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Pastoral Leadership Through Prayer


The role of pastor has been recast during the past generation. Some churches envision their pastors as corporate CEOs. Others view their pastors as impresarios. New Testament pastoral ministry, however, does not consist in organizational direction or in stage management. The pastor’s leadership is essentially spiritual leadership.

What is spiritual leadership? One might define spiritual ministry by its object: it is ministry to the spirit, ministry that seeks to foster spiritual wellbeing. This answer is true, but it is only part of the truth. Spiritual ministry is defined, not only by its object, but by its power. It is not only ministry to the spirit, but also ministry by the Spirit.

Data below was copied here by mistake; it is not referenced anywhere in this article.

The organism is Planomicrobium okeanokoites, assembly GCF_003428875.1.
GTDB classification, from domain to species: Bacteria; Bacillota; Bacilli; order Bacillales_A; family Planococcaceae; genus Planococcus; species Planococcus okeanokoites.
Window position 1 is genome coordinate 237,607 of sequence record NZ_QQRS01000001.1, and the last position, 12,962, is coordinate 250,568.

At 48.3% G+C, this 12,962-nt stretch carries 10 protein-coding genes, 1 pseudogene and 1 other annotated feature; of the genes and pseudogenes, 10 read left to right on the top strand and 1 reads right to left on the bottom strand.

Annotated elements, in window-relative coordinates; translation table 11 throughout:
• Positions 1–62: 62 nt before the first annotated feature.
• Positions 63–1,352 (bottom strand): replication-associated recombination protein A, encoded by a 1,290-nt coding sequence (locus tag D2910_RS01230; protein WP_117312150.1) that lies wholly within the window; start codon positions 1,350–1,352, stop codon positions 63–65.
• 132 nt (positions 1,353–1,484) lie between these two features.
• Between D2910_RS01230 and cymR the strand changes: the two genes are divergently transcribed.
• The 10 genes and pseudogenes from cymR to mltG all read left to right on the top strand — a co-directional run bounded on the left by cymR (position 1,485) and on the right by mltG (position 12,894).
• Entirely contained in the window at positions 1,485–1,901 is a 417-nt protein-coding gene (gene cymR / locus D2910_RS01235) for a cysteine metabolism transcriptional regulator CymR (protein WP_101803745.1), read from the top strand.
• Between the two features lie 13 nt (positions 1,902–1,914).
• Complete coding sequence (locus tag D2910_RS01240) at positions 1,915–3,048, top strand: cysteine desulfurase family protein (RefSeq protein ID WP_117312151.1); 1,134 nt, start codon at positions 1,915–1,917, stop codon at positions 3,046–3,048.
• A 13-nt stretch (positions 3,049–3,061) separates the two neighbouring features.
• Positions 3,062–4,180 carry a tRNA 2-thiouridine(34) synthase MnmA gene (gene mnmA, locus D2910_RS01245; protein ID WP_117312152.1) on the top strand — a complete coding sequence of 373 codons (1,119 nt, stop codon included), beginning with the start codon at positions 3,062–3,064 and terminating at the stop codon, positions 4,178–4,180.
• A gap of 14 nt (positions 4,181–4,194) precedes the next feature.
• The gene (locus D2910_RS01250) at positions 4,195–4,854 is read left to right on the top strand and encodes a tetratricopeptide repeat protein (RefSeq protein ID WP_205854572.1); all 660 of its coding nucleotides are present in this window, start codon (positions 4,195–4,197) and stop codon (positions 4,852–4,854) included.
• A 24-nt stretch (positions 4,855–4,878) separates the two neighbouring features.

The New Testament incessantly contrasts flesh with Spirit. In this contrast, the flesh is not the same thing as the body. It is more like human effort apart from divine grace and enablement. It is self-exertion apart from God which, just because it is apart from God, falls liable to the godless and unruly elements that continue to beset the most devout believer.

The hymnist has written, “The arm of flesh will fail you / Ye dare not trust your own.” This line, at least, rings true to the New Testament. The works of the flesh are both obvious and ugly; only the fruit of the Spirit is pure and holy and righteous. Furthermore, the flesh yearns against the Spirit and the Spirit yearns against the flesh. They are absolutely contrary to each other, and each seeks to block what the other wishes to do.